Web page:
Lubbers book includes a discussion of the 1914 book

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Lubbers’ book includes a discussion of the 1914 book,The Single Hound,written by Dickinson’s niece, Martha Dickinson Bianchi.The Single Houndbecame a catalyst for Dickinson studies in the early part of the century. Dickin-son’s rhyme, meter, and grammar sparked a number of important discussions,many of which centered on the question of editing.The Single Houndalso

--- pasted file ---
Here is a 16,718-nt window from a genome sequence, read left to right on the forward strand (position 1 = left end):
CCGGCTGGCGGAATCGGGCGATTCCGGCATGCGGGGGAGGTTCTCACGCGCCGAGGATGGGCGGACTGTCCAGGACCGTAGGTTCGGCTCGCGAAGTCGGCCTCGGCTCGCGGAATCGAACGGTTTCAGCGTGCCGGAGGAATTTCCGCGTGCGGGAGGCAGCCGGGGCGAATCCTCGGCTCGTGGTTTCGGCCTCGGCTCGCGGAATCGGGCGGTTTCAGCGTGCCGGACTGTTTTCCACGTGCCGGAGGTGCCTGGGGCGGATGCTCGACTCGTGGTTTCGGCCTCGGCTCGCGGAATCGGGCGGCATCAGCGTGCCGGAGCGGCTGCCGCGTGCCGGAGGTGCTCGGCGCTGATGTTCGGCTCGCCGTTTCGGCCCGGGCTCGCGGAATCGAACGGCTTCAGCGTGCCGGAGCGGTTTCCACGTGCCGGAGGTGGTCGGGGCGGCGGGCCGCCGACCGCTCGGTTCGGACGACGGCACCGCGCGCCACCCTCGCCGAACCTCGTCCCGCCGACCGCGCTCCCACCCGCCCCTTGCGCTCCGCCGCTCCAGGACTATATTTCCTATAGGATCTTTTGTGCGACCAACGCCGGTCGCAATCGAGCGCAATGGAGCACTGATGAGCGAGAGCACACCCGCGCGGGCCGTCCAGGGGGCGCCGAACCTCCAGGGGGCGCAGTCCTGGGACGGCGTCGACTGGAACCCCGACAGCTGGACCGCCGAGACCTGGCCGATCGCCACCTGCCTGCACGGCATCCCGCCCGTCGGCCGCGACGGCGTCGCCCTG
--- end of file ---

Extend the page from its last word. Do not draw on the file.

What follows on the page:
New Criticism123provoked readers to question Bianchi’s version of events, since her knowledgeof Dickinson’s “peculiar mind” was based on second-hand accounts rather thaneyewitness, verifiable facts. Regardless of Bianchi’s own bias, the book helpedthe public begin to regard Dickinson as one of the best American poets.New CriticismMeanwhile, the debate surrounding Dickinson’s rhetoric and style continuedwith great force. In the 1930s, a new critical and analytical approach tookhold in Dickinson studies and continued until the late 1950s. This movement,called New Criticism, emphasized the actual words on the page rather than theauthor’s intent. Championed by Allen Tate and Cleanth Brooks, New Criticismurged readers to explore the paradoxes of language and construction of mean-ing. Because New Critics focused entirely on the works alone, they consideredauthor biography, historical context, and anything outside the works to beirrelevant. Although some critics in the 1950s advocated reading Dickinson’spoems in larger contexts (Richard Chase argued that Dickinson should be con-textualized as a Puritan ancestor and Rebecca Patterson argued that Dickinsonwas a lesbian), their opinions were not given any serious thought until muchlater.The popularity of New Criticism meant that Dickinson scholars now neededa trustworthy edition of her poetry, one that was true to her handwritten orig-inals. The existing editions were not sufficient because multiple editors hadtampered with the poems according to the tastes of their time. For example,Dickinson’s first editors were constrained by a reading audience that demandedregular rhyme, traditional meter, and recognizable structure. In an attemptto satisfy these demands, early editors standardized her poems, adding titles,inventing rhymes, and grouping the lines into neat quatrains. Although nec-essary at the time to sell books, these changes were now viewed as barriers tounderstanding the real meaning of the poems.Editor Thomas Johnson set out to fulfill the need for editions of Dickinson’sworks that were true to the originals. As the first scholar to access bothcollections of Dickinson’s poetry (Amherst College held Susan Dickinson’scollection and Harvard University held Millicent Todd Bingham’s collection),Johnson could see Dickinson’s work in its entirety. He decided to make both setsof papers available to the public and created two volumes that closely adhered tothe originals. Although Johnson was forced to make some judgment calls aboutDickinson’s penmanship, her use of the dash, and the correct order of poems,he nonetheless produced collections of integrity that remained as faithful to

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